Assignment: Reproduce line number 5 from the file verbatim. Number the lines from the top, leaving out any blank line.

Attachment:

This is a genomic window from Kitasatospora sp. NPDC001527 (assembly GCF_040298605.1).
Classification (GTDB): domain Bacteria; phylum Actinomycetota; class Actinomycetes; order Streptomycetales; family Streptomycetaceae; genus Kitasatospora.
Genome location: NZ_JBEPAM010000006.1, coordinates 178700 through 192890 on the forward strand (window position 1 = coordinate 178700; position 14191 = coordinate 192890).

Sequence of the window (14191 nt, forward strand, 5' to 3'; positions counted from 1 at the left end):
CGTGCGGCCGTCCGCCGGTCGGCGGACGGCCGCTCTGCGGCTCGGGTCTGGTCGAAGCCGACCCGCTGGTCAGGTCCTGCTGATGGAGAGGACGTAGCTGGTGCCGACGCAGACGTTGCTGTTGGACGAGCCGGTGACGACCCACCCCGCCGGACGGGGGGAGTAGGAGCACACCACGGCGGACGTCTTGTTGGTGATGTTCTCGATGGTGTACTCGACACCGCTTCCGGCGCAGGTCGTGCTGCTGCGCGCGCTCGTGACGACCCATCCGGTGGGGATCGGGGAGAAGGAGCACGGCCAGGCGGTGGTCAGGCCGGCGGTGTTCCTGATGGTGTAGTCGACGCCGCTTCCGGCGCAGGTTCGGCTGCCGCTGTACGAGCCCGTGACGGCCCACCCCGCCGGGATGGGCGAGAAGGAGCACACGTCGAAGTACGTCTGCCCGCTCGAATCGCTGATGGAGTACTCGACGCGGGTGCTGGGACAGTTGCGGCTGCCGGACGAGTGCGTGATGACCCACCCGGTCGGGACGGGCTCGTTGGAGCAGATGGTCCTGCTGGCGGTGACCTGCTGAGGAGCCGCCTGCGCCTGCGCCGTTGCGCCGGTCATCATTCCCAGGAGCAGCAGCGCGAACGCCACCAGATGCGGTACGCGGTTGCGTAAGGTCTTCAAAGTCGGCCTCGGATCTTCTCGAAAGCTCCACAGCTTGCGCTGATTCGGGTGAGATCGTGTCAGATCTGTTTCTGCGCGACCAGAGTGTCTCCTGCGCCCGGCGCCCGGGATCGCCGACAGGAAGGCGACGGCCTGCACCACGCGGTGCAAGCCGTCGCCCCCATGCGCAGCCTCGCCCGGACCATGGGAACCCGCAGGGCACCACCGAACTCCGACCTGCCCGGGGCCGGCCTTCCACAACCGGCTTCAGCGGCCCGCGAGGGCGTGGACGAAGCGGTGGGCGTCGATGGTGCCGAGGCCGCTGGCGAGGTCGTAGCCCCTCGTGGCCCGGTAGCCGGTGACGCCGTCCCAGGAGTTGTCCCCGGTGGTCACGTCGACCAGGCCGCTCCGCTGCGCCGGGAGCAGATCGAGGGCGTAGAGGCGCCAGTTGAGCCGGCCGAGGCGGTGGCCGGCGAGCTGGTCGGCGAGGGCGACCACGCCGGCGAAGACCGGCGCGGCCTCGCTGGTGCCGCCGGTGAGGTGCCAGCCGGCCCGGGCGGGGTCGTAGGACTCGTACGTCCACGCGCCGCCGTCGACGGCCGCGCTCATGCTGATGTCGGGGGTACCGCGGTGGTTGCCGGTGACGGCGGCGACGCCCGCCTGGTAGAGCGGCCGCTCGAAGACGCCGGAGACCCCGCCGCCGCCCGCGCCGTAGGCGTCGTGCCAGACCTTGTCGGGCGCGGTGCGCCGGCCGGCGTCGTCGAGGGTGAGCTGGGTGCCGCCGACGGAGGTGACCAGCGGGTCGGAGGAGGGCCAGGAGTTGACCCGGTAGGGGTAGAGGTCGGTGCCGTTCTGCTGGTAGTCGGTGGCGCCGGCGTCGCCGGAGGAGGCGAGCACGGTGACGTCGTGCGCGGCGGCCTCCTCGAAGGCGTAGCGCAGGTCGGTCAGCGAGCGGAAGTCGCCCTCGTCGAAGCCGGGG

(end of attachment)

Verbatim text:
CGTGCGGCCGTCCGCCGGTCGGCGGACGGCCGCTCTGCGGCTCGGGTCTGGTCGAAGCCGACCCGCTGGTCAGGTCCTGCTGATGGAGAGGACGTAGCTGGTGCCGACGCAGACGTTGCTGTTGGACGAGCCGGTGACGACCCACCCCGCCGGACGGGGGGAGTAGGAGCACACCACGGCGGACGTCTTGTTGGTGATGTTCTCGATGGTGTACTCGACACCGCTTCCGGCGCAGGTCGTGCTGCTGCGCGCGCTCGTGACGACCCATCCGGTGGGGATCGGGGAGAAGGAGCACGGCCAGGCGGTGGTCAGGCCGGCGGTGTTCCTGATGGTGTAGTCGACGCCGCTTCCGGCGCAGGTTCGGCTGCCGCTGTACGAGCCCGTGACGGCCCACCCCGCCGGGATGGGCGAGAAGGAGCACACGTCGAAGTACGTCTGCCCGCTCGAATCGCTGATGGAGTACTCGACGCGGGTGCTGGGACAGTTGCGGCTGCCGGACGAGTGCGTGATGACCCACCCGGTCGGGACGGGCTCGTTGGAGCAGATGGTCCTGCTGGCGGTGACCTGCTGAGGAGCCGCCTGCGCCTGCGCCGTTGCGCCGGTCATCATTCCCAGGAGCAGCAGCGCGAACGCCACCAGATGCGGTACGCGGTTGCGTAAGGTCTTCAAAGTCGGCCTCGGATCTTCTCGAAAGCTCCACAGCTTGCGCTGATTCGGGTGAGATCGTGTCAGATCTGTTTCTGCGCGACCAGAGTGTCTCCTGCGCCCGGCGCCCGGGATCGCCGACAGGAAGGCGACGGCCTGCACCACGCGGTGCAAGCCGTCGCCCCCATGCGCAGCCTCGCCCGGACCATGGGAACCCGCAGGGCACCACCGAACTCCGACCTGCCCGGGGCCGGCCTTCCACAACCGGCTTCAGCGGCCCGCGAGGGCGTGGACGAAGCGGTGGGCGTCGATGGTGCCGAGGCCGCTGGCGAGGTCGTAGCCCCTCGTGGCCCGGTAGCCGGTGACGCCGTCCCAGGAGTTGTCCCCGGTGGTCACGTCGACCAGGCCGCTCCGCTGCGCCGGGAGCAGATCGAGGGCGTAGAGGCGCCAGTTGAGCCGGCCGAGGCGGTGGCCGGCGAGCTGGTCGGCGAGGGCGACCACGCCGGCGAAGACCGGCGCGGCCTCGCTGGTGCCGCCGGTGAGGTGCCAGCCGGCCCGGGCGGGGTCGTAGGACTCGTACGTCCACGCGCCGCCGTCGACGGCCGCGCTCATGCTGATGTCGGGGGTACCGCGGTGGTTGCCGGTGACGGCGGCGACGCCCGCCTGGTAGAGCGGCCGCTCGAAGACGCCGGAGACCCCGCCGCCGCCCGCGCCGTAGGCGTCGTGCCAGACCTTGTCGGGCGCGGTGCGCCGGCCGGCGTCGTCGAGGGTGAGCTGGGTGCCGCCGACGGAGGTGACCAGCGGGTCGGAGGAGGGCCAGGAGTTGACCCGGTAGGGGTAGAGGTCGGTGCCGTTCTGCTGGTAGTCGGTGGCGCCGGCGTCGCCGGAGGAGGCGAGCACGGTGACGTCGTGCGCGGCGGCCTCCTCGAAGGCGTAGCGCAGGTCGGTCAGCGAGCGGAAGTCGCCCTCGTCGAAGCCGGGG